Quick research shows that the flower fuchsia was named after a Leonhard Fuchs. Okay, I accept that. So why is it that the pronunciation is /fyusha/ and not /fyooksia/?
Because that’s the way people pronounce it.
The fact that the it’s named for Fuchs is completely irrelevant. People tend to pronounce things by looking at the spelling, but they also keep euphony in mind. Fyook-sha is much more harsh sounding that Fyusha.
In addition, Grimm’s Law probably had an effect, changing the hard K to an “sh” sound.
Good thing it’s not /fuks-ya/ which what is looks like to me.
Maybe you could tell that to the people who sell stuff on eBay, who seem to want to spell it, nearly universally, fus-chia.
While the shrub was “named” after the 16th Century German botanist, Leonhard Fuchs, the name of the plant was written in New(Modern) Latin. So the pronounciation is a reflection of the spelling of the Latin name, not Dr. Fuchs.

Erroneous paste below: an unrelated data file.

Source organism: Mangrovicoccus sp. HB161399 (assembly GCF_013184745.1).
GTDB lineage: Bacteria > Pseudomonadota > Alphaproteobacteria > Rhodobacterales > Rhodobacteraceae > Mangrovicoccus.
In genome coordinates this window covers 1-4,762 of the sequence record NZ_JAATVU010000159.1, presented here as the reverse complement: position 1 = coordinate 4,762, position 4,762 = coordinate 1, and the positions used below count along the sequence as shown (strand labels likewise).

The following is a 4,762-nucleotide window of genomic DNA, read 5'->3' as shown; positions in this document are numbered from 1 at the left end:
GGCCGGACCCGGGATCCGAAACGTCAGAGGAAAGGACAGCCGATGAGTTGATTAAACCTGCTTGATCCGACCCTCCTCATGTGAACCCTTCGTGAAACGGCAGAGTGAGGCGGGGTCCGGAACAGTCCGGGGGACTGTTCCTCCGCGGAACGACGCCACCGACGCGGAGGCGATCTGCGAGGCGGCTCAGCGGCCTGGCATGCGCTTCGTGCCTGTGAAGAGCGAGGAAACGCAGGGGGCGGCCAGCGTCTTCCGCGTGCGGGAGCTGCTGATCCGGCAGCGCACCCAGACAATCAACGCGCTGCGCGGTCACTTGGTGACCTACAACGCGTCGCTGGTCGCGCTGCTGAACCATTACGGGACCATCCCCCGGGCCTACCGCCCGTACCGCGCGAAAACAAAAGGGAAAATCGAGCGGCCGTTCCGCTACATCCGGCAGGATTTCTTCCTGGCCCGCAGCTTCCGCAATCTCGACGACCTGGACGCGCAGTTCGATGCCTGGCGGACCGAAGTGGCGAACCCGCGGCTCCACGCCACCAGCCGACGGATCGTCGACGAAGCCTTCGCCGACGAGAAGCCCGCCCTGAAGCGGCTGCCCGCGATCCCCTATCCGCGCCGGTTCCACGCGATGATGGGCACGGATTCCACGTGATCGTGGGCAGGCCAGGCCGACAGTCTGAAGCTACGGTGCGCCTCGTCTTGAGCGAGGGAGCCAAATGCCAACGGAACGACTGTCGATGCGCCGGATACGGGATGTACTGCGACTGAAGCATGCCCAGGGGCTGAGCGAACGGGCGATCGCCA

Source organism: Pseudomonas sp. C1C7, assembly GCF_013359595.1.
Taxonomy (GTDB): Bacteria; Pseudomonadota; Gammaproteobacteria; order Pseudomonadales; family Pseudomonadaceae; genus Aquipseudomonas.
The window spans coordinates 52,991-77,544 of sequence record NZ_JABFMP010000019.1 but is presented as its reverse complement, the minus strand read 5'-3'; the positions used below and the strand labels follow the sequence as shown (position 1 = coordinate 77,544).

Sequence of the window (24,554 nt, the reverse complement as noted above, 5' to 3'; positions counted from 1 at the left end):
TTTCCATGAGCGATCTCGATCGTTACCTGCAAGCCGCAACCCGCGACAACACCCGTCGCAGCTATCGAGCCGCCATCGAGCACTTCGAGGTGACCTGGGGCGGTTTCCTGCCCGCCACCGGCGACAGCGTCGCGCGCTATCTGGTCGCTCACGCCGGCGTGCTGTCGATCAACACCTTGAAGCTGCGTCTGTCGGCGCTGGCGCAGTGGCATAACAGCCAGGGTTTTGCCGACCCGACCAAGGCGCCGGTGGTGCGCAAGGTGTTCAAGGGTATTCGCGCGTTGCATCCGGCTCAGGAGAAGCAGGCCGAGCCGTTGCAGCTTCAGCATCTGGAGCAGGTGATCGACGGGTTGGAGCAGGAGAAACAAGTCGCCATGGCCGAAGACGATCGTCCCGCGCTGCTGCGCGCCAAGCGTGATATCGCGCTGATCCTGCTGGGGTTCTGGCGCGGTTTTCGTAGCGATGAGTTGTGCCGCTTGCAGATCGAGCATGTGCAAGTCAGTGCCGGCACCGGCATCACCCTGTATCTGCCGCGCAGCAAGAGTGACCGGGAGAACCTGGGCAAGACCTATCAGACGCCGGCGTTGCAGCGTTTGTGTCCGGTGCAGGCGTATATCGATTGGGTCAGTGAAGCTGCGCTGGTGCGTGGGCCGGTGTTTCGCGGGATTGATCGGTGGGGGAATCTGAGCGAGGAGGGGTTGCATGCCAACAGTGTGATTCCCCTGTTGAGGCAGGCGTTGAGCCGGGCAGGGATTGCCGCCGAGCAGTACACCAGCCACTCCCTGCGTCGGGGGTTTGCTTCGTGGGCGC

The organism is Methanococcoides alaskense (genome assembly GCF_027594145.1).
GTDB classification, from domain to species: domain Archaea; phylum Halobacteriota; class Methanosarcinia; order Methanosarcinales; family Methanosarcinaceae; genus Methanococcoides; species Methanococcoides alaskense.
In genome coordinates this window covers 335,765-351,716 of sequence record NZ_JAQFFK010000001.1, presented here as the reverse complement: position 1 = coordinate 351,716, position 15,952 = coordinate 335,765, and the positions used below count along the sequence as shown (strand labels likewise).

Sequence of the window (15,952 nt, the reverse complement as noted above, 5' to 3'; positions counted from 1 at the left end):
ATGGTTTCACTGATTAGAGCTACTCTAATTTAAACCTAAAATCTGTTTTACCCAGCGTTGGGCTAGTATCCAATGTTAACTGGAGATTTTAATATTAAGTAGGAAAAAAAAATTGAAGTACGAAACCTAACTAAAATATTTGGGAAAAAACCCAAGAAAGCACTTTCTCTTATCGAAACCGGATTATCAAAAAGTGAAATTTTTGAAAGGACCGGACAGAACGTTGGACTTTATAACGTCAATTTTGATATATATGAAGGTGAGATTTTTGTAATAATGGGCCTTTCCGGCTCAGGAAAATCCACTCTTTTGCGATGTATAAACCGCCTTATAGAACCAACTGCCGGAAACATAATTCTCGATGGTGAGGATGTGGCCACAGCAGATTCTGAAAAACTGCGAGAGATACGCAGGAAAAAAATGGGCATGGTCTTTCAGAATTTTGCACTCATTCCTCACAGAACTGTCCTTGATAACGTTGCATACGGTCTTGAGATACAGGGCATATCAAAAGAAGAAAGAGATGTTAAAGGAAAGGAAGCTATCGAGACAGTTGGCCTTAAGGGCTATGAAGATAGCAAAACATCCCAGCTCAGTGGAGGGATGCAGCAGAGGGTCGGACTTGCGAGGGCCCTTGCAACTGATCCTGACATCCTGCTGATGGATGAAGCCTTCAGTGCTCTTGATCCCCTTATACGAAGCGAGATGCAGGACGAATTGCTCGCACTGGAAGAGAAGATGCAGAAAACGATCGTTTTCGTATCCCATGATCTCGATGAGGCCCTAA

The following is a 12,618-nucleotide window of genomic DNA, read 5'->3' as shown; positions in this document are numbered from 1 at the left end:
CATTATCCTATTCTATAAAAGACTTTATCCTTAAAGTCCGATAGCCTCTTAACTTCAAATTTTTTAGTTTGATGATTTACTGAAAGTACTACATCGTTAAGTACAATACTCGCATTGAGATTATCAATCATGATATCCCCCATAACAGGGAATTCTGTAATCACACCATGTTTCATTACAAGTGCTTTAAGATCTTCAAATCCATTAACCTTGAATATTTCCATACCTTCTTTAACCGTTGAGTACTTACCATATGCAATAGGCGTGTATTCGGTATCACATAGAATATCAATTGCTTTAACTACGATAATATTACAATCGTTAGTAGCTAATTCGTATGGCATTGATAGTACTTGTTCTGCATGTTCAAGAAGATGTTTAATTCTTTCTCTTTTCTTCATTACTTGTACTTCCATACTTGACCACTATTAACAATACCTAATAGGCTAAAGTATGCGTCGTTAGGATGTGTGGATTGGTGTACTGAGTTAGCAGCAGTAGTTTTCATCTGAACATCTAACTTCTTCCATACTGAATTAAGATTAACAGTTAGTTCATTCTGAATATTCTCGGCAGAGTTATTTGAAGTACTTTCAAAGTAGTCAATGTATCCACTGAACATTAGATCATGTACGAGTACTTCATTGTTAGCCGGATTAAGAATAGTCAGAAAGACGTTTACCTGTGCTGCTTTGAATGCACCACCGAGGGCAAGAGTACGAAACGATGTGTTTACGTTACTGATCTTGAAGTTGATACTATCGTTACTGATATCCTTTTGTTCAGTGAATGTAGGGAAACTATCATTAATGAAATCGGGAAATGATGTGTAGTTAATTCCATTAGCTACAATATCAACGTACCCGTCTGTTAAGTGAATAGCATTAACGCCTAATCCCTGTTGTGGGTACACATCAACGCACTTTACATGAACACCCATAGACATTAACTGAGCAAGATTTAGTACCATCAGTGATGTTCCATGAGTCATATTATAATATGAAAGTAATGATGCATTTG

I vote for lingual laziness. Same reason “xerox” is pronounced “zee-rocks” instead of “ksee-rocks”.
Or, going back a ways, same general reason “knight” is pronounced “nite” instead of “k’nie-cht”.
Not to mention “Worcestershire” (“wooshter”) and “Bethlehem” [the old hospital, not the village in Israel) (“bedlam”).
People elide sounds.
I had a classmate who insisted that his family name, “Fuchs,” was properly pronounced fyooshs. Yeah, riiiight, dude. I buy that.
‘Zee-rocks’ isn’t lazy - it’s derived from Greek, xeros.
… and “Bethlehem” itself is a mangling of the Hebrew “Beit Lechem.”
Bethlehem --> Bedlam !! AAAH, the light dawns!
Although for me, the sauce is Woos-ta-sheer and Bethlehem, PA, is Bethlm.
This is a case of the silent “ch”, found, but not heard in another word, “chthonic,” (although that sound is pronounced in the original Greek). Similar to that is the form of music called “crap,” which is spelled with an initial silent “c.”